Friday, December 12, 2014

Hope in a Godless World

As I continue to read The One Ring, I am struck (as many tend to be) by the depth and detail of Tolkien's world. It seems like every facet of Middle Earth has been well thought out, except one: Gods. There does not appear to be any religion in Tolkien's world.

(Let me preface the rest of this blog by saying my knowledge of Middle Earth is pretty basic. I've seen the movies a few times, I read the Hobbit in fourth grade, and I read Fellowship about a month or two before the first movie came out. That is the extent of my knowledge, so I may be completely off-base here. If there are any Middle Earth scholars reading this and want to correct me on my notions of spirituality in Middle Earth, I am all ears.)

That's not too unusual, of course. I just wrote a blog entry a few days ago about the god-less religious system in my childhood homebrew world. I just find it interesting that Tolkien, a scholar who undoubtably understood the influence of religion in politics and conflict, would not include such an analog in his own world. Is it because he thought of Middle Earth as some kind of atheistic utopia? Considering how dark many parts of the story are, that seems doubtable. 

What then struck me as I read closely about the setting within the pages of The One Ring is that there is a sort of morality/spirituality in Middle Earth. The difference though, unlike our world, is that morality in Middle Earth has hard, established borders. The Shadow is everywhere in Middle Earth, and amoral things such as greed and murder can increase one's vulnerability to the Enemy's influence. So in Middle Earth, there's no need for a church to tell you stealing is wrong; you can see it yourself, right there in the world, the actual, literal corruption of those who steal (just ask Golum). Evil is not a subjective thing in Middle Earth; there really are right and wrong answers to questions of morality.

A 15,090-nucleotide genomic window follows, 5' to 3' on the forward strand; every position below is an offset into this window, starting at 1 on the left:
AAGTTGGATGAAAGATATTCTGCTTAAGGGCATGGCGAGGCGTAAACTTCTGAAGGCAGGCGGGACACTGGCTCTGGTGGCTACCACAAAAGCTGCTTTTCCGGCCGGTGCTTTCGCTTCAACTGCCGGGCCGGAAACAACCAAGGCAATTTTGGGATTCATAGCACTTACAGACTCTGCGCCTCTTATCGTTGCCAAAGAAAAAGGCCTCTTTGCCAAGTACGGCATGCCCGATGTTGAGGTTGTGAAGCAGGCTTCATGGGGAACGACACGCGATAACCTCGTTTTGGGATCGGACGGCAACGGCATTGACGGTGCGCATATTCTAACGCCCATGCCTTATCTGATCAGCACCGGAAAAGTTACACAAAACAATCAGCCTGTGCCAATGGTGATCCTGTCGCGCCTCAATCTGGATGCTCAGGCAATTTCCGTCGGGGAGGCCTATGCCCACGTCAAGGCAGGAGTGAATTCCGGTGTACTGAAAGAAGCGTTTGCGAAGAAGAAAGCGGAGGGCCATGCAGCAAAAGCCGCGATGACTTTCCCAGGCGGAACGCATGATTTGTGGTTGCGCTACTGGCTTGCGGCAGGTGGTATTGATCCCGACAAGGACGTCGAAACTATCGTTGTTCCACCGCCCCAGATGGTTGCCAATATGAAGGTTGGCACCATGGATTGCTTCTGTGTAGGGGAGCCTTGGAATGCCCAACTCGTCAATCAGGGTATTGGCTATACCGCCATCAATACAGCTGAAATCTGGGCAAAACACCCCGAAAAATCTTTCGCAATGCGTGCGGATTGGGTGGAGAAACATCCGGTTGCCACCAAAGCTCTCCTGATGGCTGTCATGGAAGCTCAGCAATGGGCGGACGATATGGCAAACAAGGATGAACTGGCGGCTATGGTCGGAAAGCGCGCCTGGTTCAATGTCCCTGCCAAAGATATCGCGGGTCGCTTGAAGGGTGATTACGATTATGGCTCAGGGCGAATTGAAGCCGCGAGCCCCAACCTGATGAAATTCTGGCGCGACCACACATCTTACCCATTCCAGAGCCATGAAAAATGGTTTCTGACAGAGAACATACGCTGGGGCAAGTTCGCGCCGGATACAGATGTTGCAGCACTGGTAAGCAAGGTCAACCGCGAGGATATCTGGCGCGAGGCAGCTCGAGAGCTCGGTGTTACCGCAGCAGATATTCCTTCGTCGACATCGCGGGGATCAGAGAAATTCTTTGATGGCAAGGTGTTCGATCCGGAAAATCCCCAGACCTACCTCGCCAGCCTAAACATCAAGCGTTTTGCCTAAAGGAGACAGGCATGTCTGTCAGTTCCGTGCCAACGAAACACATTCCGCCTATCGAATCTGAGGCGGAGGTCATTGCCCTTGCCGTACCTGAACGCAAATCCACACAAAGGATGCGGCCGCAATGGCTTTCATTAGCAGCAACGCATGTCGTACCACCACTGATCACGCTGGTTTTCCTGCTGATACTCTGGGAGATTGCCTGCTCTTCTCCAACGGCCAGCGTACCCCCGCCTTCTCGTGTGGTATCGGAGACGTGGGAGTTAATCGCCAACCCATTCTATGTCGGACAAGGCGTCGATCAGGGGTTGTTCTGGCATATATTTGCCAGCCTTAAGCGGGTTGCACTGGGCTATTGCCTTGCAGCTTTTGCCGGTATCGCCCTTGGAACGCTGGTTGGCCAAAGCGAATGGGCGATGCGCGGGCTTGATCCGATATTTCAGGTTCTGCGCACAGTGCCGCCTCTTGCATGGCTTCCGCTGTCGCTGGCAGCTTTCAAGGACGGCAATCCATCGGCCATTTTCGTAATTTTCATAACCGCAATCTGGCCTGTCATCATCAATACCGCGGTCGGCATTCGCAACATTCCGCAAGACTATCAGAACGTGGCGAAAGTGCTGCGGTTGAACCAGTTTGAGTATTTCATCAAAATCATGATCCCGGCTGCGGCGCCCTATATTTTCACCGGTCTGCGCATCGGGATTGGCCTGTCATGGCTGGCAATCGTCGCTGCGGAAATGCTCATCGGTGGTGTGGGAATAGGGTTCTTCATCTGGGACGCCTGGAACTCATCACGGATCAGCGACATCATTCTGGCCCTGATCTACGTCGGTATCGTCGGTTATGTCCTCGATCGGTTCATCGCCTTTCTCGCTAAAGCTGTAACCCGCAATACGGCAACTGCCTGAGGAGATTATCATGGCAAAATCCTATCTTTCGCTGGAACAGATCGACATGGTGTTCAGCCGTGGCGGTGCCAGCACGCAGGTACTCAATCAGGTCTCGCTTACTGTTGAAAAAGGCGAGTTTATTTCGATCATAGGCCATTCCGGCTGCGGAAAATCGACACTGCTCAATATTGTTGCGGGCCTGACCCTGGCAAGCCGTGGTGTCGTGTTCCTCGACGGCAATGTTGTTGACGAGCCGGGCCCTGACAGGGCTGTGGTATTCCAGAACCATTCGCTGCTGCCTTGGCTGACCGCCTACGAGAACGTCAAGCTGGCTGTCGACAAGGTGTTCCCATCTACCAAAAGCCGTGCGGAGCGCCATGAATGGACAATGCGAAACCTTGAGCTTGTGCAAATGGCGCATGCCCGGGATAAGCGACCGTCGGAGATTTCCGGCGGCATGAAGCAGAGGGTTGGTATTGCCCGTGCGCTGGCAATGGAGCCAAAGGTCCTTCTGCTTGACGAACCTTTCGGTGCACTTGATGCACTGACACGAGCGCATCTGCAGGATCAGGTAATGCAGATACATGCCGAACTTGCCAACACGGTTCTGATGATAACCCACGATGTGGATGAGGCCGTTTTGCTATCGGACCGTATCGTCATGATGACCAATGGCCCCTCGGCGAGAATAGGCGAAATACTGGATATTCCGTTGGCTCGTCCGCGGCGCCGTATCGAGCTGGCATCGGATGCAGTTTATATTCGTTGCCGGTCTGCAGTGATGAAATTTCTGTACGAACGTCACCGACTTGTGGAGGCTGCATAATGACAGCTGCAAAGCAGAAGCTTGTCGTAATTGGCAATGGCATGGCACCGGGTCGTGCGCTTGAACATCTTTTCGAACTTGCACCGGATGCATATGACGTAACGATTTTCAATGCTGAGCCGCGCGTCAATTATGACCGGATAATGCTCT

Maybe this is also why love and lust play such muted roles in Middle Earth, as well. In real history, wars were fought over women. Rape and pillage and all that. Prostitution, the "world's oldest profession," seems nonexistent in Middle Earth. Again, I propose that this isn't necessarily because Middle Earth is some utopian world, or even because Tolkien was some prude who didn't want to deal with yucky sex stuff in his elfbooks; it's because on Middle Earth, rape and prostitution are undeniably evil, and to indulge in them is a one-way ticket to becoming a mindless puppet of the Shadow.

All of this "morality has a real effect on a person" stuff swings the other way, too. While fear and greed can corrupt a person, hope and courage can strengthen the soul, too. Tolkien's world is a world where not only doing the wrong thing can corrupt you; doing the right thing can strengthen you. This, after all, is how Frodo managed to destroy the One Ring. It wasn't with badass swordfighting skills or a pet panther or superpowers: it was with hope and courage, kindness and companionship.

In a world like this, where morality is as real as physics, the idea of a divine being guiding our behavior does seem a little unneccessary. Throw in some of the more fantastic elements like the Wizards and other magical stuff, and yes, I can see how Tolkien's Middle Earth has little need for a god. 

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